Ignoring her, not buying her book, stating that you will not read her book, yes I completely understand doing that. Not allowing her back into a community that she betrayed, I understand that. Giving 1 star reviews that is supposed to be used to rate a book, not an author – I don’t get that. The book could be good, the author…not so much.
Take A.J. Finn’s book, The Woman in the Window, for instance. People are still reading it, people are still rating it based on how much they enjoyed the book, but nobody’s talking about the fact that the author has done a whole lot of questionable things. And if you don’t know about this, here’s a long and detailed article about it.
This is an example of everybody reviewing the book based on the book, not based on the author, and that’s good.
I’m hoping, and would really really like to think that gender has nothing to do with this, but one has to wonder. I’m seriously hoping that people just don’t know about A. J. Finn, but that seems a bit hard to believe, because things spread like wild fire in the bookish community.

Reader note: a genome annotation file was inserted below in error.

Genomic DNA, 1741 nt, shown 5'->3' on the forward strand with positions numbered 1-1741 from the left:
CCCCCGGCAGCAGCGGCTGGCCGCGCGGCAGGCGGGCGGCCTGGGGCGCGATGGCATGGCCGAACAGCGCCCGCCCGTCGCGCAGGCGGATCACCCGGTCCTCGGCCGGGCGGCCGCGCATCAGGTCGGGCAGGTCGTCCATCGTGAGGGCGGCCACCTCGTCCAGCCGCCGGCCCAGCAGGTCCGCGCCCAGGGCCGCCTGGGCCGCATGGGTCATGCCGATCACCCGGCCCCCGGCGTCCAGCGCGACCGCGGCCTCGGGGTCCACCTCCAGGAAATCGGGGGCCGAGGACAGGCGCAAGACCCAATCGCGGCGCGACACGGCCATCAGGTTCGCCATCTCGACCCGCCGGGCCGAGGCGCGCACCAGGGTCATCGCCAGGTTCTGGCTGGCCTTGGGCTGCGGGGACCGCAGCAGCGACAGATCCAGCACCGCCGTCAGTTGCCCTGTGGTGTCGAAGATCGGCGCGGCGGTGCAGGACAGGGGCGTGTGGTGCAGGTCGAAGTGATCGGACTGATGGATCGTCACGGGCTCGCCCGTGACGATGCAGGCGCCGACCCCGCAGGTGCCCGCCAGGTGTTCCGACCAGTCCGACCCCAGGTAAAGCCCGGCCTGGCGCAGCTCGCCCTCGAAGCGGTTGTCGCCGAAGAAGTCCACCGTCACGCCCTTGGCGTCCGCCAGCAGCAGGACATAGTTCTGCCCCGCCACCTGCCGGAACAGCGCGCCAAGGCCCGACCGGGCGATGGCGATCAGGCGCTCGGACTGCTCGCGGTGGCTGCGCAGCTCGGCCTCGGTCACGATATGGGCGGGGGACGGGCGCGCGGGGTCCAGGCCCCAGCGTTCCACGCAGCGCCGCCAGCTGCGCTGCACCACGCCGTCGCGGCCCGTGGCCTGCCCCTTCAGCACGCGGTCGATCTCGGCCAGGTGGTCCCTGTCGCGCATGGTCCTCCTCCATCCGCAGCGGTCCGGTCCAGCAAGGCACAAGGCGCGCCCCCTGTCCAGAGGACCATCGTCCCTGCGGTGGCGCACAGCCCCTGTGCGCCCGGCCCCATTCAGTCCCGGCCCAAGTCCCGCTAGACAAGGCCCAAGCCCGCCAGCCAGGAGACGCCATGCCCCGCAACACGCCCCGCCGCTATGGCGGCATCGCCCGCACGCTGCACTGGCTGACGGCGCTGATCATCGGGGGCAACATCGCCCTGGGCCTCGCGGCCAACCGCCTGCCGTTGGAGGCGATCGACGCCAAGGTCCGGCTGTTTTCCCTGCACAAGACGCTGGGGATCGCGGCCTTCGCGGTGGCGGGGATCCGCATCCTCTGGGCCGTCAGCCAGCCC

This has gone off in a whole new direction, and I apologize, but I just had to get that in there too. I think I’m going to stop here, or I might continue on into a whole new topic that I want to save for another date. I’ve kind of already delved into this new topic, but shhh
Quick re-cap: I think that an author should definitely not read negative reviews, and should stay away from them like the plague, but I also think that we are a bit hypocritical when we attack authors for doing wrong things, and not giving them room to grow or giving their new books a chance. However, that doesn’t mean I condone or agree with anything Hale did. On the contrary, I think what she did was horrible. But we are also being a bit horrible about this as well, especially with the 1 star ratings for a book that hasn’t been read.